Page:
This blog post is a love letter to an exhibit, written in patchouli ink across the back of an old Janis Joplin record. This week, the Denver Art Museum (DAM) opened a new temporary exhibition called The Psychedelic Experience, featuring rock posters from San Francisco in the heyday of Bill Graham and electric kool-aid. I happened to be at DAM for work and got to experience this amazing exhibit.
More precisely, the amazing part was a second, smaller room called Side Trip, just off the entrance to the poster show. Side Trip is an immersive environment full of interactive experiences that let visitors share their own stories of the 1960s, make their own rock posters, and explore the music and vibe of the time. It is an incredible museum experience. It wasn’t expensive to construct, it doesn’t rely on artifacts, and the interactives integrate technology in a low-key, magical way. It’s a thrilling challenge to the traditional form of art museum exhibit design, and better yet, visitors like it.
There are two aspects of Side Trip that really stand out: the immersive environment and the design of the interactives. They function together to make the space special (and to support incredibly long dwell time in Side Trip), but I’ll examine them separately.
First, the environment. The most striking thing about the space is the low light (which accounts for the poor quality of my photos). You feel like you are in a friendly, almost clandestine space, which is no small feat in DAM’s austere white boxes. The space is full of funky, period-ish furniture, everything touchable, everything open to sprawl on or hang out. They bought the furniture on Ebay and are planning to sell it at the end of the show per Sarah Palin’s specifications. There’s music playing, and the space includes both open and intimate areas so you slide from living room to concert hall to record store to telephone booth without getting disoriented or feeling confined.
The signage in the exhibit is deliciously informal. The glass door at the front has a ripped piece of lined paper taped to it that says, “hey man, the posters are next door.” But why spend time in the harsh light of a gallery when you could hang in this hand-scrawled den? All of the instructions are handwritten on paper or cardboard. The story-sharing stations, which are rolodexes filled with cards on which you can share your first acid trip or your experience as a goody-two-shoes who didn’t tune in, feel naturally integrated into the overall feel and expectations of the space. There is no dissonance between the museum’s formal voice and laminate and the visitors’ pens and paper. We’re all together, man.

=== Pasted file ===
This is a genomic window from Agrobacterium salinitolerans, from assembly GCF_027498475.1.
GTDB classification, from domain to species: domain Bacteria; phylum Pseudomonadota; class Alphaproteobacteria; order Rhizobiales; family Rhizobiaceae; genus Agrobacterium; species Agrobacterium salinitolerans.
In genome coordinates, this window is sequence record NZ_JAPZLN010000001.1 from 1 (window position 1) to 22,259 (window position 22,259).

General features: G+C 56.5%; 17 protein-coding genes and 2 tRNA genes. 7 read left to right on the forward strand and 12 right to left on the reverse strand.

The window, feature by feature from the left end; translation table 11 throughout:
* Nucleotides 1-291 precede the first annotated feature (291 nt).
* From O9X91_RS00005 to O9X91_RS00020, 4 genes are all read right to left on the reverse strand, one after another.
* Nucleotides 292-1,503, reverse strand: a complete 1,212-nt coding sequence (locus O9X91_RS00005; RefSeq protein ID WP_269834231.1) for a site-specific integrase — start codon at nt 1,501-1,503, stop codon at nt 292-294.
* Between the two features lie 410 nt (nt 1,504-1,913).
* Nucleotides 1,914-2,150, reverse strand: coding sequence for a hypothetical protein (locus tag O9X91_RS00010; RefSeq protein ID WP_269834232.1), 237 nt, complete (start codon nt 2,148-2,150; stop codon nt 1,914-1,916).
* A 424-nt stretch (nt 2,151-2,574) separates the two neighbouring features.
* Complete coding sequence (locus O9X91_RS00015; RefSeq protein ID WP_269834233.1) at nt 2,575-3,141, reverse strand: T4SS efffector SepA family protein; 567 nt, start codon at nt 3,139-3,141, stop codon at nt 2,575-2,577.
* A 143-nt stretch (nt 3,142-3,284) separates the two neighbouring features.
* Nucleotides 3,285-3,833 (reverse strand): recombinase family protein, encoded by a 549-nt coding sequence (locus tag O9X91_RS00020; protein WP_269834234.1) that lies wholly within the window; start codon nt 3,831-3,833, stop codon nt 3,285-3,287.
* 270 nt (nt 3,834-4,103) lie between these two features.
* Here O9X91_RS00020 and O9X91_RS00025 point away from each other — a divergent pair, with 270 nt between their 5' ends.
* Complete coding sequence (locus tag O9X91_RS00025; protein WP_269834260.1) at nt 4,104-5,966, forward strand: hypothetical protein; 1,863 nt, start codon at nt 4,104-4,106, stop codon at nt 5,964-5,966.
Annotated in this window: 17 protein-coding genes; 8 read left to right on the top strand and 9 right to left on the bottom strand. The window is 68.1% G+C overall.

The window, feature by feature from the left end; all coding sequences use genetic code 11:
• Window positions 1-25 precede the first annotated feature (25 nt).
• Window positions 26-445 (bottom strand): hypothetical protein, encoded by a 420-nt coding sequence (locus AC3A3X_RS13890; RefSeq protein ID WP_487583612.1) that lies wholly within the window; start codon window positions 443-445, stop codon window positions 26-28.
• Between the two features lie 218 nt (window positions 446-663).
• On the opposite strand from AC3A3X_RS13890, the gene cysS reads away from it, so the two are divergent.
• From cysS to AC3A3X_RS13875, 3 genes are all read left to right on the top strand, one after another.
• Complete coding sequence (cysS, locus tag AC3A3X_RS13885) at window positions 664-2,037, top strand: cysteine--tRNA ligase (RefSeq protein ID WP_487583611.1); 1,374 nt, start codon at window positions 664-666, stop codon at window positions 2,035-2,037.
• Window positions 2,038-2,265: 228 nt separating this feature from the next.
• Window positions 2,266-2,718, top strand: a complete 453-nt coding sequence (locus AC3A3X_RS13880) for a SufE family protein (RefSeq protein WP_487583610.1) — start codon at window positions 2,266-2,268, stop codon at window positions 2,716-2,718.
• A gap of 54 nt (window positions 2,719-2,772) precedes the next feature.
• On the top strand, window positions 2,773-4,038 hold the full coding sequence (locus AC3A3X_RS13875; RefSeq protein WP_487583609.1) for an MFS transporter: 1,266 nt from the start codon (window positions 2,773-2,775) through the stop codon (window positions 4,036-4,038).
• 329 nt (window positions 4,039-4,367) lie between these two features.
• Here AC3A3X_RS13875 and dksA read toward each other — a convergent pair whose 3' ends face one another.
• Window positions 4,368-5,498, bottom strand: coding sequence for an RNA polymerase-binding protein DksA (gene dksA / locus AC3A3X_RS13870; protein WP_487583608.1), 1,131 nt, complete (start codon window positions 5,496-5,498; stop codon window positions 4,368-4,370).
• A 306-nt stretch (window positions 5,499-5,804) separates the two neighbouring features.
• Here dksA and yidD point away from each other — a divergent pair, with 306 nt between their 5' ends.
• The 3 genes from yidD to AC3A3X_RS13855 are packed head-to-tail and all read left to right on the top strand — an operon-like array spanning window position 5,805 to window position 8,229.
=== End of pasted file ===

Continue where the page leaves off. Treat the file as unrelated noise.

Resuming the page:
While the immersive space’s extreme departure from standard art gallery design may be its most radical feature, the gem for me is the interactives. The interactive experiences in Side Trip are superlative. They are intelligently thought out and offer experiences at various levels of depth and creative participation.
The primary interactive activity is one in which visitors can make their own rock posters. Rather than giving people blank sheets of paper and markers, the DAM educators devised a brilliant scheme that gives people a low barrier to entry into the daunting world of art-making. Tables are set up with clipboards that have transparencies on them. There are stacks of graphics, cut-out reproductions from the real rock posters on display next door, which visitors can place under the transparencies to arrange and remix into poster designs of their own choosing. Visitors can also use dry erase markers to trace over the graphics, augment them, and add their own flair. When someone is satisfied with her recombined poster, she hands it to a staff member, who puts it in a color copier. The visitor is given a copy of her poster and the museum keeps a copy as well. The results of this physical “remix” activity are beautiful, intricate posters. You can’t easily tell where the remixed artifacts end and the visitors’ additions begin. I saw teens and adults who sat and did this activity for 45 minutes and wasn’t surprised to hear that some people spend over an hour on it. But you don’t have to start with a blank slate – you’re given a starting point via the graphics that also tied the activity tightly to the artifacts in the show. Brilliant.